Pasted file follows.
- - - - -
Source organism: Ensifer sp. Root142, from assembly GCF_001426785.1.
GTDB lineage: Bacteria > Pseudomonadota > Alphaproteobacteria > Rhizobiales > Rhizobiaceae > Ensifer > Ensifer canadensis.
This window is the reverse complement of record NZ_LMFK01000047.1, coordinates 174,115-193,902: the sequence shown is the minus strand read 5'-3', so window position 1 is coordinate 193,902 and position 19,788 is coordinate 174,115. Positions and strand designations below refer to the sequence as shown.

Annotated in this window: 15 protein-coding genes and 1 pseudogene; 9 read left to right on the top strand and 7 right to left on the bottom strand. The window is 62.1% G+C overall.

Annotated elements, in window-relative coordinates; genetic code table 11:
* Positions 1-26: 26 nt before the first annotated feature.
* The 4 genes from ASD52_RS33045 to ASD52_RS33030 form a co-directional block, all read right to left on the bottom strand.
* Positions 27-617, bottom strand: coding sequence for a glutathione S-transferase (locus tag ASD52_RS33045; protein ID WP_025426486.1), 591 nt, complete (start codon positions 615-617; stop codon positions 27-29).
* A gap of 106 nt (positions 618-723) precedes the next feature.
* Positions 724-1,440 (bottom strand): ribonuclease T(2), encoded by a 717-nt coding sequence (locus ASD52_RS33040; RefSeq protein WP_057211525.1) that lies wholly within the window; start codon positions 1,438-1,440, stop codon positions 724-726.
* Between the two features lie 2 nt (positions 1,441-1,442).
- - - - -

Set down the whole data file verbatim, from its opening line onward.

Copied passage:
Source organism: Ensifer sp. Root142, from assembly GCF_001426785.1.
GTDB lineage: Bacteria > Pseudomonadota > Alphaproteobacteria > Rhizobiales > Rhizobiaceae > Ensifer > Ensifer canadensis.
This window is the reverse complement of record NZ_LMFK01000047.1, coordinates 174,115-193,902: the sequence shown is the minus strand read 5'-3', so window position 1 is coordinate 193,902 and position 19,788 is coordinate 174,115. Positions and strand designations below refer to the sequence as shown.

Annotated in this window: 15 protein-coding genes and 1 pseudogene; 9 read left to right on the top strand and 7 right to left on the bottom strand. The window is 62.1% G+C overall.

Annotated elements, in window-relative coordinates; genetic code table 11:
* Positions 1-26: 26 nt before the first annotated feature.
* The 4 genes from ASD52_RS33045 to ASD52_RS33030 form a co-directional block, all read right to left on the bottom strand.
* Positions 27-617, bottom strand: coding sequence for a glutathione S-transferase (locus tag ASD52_RS33045; protein ID WP_025426486.1), 591 nt, complete (start codon positions 615-617; stop codon positions 27-29).
* A gap of 106 nt (positions 618-723) precedes the next feature.
* Positions 724-1,440 (bottom strand): ribonuclease T(2), encoded by a 717-nt coding sequence (locus ASD52_RS33040; RefSeq protein WP_057211525.1) that lies wholly within the window; start codon positions 1,438-1,440, stop codon positions 724-726.
* Between the two features lie 2 nt (positions 1,441-1,442).